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is it good to use a path inside jsp starting with WEB-INF?

 
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I said urgent because I have this issue and needs to be fixed immediately.

I have a jsp which is in some folder outside WEB-INF. This is my project structure and I can not change it.
Now this jsp contains something like :

<%@ include file= "../something.inc"

This file .inc resides inside WEB-INF/somefolder/.

I get 'included file not found' exception.

So is it a good idea to give the path like :
<%@ include file= "/WEB-INF/somefolder/something.inc"

OR

I should just copy something.inc file to the location where my jsp is orginally trying to find ?


This will be deployed on a production environment. So I hope it does not create any problem.



 
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Using the path starting with "/WEB-INF" is vastly preferred over using page-relative paths starting with "..".

Do not just start copying files around. That'd just likely lead to a big old mess!
 
Tiya Khambadkone
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Thanks for the quick response and I will make sure next time I don't use uregent,etc. words.

Why is WEB-INF usage preferred ?

Isn't using relative path better than absolute ?
 
Bear Bibeault
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Tiya Khambadkone wrote:Isn't using relative path better than absolute ?


The path starting with "/WEB-INF'" is relative. An absolute path starts with the protocol (e.g. http: or https:)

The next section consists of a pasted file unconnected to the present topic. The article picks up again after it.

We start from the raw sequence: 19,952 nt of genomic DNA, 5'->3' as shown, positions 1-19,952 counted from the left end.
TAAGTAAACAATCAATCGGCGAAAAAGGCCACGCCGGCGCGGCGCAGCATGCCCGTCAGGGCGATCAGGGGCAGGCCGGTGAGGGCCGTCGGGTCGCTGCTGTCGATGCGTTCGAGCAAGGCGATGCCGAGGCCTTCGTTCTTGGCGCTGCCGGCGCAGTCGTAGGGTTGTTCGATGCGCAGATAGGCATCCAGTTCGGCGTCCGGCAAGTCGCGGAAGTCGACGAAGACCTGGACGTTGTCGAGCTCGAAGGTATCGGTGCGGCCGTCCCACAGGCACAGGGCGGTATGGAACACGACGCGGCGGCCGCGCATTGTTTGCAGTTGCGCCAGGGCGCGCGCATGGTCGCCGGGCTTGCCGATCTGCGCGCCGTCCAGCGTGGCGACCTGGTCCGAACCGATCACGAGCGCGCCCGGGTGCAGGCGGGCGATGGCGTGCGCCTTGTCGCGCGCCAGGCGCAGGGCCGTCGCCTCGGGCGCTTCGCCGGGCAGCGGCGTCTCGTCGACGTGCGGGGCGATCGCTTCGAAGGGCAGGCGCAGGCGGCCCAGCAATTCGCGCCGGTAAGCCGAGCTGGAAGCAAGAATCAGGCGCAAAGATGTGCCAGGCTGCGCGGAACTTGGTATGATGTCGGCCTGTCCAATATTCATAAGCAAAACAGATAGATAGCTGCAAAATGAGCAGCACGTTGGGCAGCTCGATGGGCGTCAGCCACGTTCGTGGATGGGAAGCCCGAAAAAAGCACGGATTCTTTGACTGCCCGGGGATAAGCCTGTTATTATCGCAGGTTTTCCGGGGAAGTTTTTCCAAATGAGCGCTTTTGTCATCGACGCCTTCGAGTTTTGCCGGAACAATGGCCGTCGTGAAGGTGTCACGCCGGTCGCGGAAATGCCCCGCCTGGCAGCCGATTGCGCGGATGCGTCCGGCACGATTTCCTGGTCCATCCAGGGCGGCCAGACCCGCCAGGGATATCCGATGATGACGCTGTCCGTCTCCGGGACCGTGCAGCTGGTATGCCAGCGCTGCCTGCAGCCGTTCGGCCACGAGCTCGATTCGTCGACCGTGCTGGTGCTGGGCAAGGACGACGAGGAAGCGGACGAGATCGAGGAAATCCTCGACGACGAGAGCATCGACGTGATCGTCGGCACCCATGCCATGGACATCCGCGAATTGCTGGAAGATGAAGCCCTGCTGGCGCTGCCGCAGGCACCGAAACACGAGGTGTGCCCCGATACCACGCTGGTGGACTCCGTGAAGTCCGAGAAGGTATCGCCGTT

But there are a number of types of relative paths, each of which may be required or preferred in different situations:

  • server-relative path, starts with the context path. Preferred for URLs initiated from the browser (e.g. images, script files, stylesheets, form actions, and so on).
  • context-relative path, starts with "/" and is relative to the context base. The path starting with "/WEB-INF" is a good example. Preferred for paths used on the server for resources within the same web app (includes, forwards, etc).
  • page-relative path, relative to the current URL path. Anything that starts with "." or ".." or a file or folder name relative to the current path. These are fragile because they are relative to something that may change (current path) and should not be used in Java web applications. (The one exception is paths within stylesheets which cannot be easily prefixed programmatically with the context path.)


  • The path starting with ".." is a page-relative path and should not be used.
     
    Bear Bibeault
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    This comes up enough that I've gone ahead and created a new entry in the JSP FAQ to cover it.
     
    Tiya Khambadkone
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    Thanks for the reply. Highly appreciated .
     
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